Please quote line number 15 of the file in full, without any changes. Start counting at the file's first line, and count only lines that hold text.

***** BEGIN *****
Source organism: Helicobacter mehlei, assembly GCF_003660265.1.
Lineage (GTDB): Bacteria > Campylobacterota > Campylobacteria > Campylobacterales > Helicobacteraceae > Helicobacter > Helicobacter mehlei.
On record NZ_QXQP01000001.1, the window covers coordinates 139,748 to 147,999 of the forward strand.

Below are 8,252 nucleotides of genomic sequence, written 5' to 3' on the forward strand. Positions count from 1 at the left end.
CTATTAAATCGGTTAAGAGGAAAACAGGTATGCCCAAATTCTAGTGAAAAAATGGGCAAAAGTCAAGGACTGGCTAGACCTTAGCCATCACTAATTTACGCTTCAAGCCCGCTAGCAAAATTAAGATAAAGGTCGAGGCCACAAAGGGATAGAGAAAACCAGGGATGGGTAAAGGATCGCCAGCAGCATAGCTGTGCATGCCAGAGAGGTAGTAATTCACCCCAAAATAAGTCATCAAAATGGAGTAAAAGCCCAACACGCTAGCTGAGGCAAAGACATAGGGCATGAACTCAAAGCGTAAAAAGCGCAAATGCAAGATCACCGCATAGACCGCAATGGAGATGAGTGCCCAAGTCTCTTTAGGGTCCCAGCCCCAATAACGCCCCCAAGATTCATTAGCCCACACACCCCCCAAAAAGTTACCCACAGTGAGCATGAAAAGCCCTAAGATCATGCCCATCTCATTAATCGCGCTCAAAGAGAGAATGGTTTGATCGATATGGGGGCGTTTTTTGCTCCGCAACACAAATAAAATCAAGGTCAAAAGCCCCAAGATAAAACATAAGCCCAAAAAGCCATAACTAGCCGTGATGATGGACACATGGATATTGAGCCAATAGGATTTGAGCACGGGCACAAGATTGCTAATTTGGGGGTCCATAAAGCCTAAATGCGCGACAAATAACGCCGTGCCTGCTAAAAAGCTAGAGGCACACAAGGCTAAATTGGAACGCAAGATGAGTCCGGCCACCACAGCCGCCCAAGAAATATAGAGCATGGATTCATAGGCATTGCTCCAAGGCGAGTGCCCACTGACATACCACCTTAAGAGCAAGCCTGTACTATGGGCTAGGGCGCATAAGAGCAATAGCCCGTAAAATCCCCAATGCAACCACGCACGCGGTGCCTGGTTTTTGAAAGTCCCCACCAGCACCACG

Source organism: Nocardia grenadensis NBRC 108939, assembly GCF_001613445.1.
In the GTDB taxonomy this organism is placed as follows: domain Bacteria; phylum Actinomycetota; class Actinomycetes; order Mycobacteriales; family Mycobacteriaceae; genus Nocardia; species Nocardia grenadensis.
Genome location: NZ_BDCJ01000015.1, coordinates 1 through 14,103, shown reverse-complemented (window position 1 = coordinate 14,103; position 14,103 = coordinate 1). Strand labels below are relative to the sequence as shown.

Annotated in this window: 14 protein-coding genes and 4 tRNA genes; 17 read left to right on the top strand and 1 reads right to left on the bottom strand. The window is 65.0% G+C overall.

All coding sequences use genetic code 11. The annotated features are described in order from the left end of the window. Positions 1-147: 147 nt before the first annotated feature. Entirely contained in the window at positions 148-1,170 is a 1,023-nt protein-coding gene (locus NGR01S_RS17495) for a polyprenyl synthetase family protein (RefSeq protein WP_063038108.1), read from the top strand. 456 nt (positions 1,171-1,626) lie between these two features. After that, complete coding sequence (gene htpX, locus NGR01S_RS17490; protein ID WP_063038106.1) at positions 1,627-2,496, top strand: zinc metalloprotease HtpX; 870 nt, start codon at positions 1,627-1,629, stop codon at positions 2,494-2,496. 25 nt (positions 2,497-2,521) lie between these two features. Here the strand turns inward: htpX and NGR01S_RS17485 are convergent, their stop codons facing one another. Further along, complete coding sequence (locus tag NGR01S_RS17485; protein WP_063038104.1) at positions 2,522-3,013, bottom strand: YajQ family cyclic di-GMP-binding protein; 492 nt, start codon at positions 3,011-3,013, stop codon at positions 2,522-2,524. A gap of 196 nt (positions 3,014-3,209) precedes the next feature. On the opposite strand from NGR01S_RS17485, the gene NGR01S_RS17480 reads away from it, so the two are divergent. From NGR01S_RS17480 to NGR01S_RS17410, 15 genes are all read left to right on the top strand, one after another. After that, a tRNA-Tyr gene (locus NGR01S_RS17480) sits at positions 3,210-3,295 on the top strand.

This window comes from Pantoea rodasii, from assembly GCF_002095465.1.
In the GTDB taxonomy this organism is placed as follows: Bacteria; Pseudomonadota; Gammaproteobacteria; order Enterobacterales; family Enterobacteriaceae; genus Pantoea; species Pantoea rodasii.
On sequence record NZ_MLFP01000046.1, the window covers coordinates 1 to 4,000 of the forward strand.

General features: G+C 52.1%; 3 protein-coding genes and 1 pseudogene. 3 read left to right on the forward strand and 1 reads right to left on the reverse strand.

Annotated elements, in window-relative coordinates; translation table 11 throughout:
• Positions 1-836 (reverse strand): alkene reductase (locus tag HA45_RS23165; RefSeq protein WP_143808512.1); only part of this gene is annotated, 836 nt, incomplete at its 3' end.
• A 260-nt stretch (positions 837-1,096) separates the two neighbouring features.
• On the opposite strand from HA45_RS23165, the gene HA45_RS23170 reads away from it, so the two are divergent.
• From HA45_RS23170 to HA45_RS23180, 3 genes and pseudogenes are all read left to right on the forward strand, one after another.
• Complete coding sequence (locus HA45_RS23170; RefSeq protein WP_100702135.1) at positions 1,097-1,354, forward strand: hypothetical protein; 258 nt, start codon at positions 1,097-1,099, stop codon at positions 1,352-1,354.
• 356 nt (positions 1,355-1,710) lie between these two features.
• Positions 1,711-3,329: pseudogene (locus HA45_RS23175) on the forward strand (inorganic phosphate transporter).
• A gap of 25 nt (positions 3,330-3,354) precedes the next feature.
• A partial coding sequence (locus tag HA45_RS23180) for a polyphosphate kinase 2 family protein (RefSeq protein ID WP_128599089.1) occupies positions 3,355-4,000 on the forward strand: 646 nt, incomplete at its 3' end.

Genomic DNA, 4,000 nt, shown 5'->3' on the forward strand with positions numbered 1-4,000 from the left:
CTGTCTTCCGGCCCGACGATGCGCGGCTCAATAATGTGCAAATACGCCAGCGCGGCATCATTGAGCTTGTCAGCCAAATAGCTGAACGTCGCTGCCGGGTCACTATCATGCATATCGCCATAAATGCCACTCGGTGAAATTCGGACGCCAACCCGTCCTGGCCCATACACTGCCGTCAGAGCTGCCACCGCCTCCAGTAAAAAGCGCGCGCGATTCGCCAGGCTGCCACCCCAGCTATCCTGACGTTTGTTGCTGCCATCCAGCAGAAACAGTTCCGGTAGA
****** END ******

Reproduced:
Annotated elements, in window-relative coordinates; translation table 11 throughout: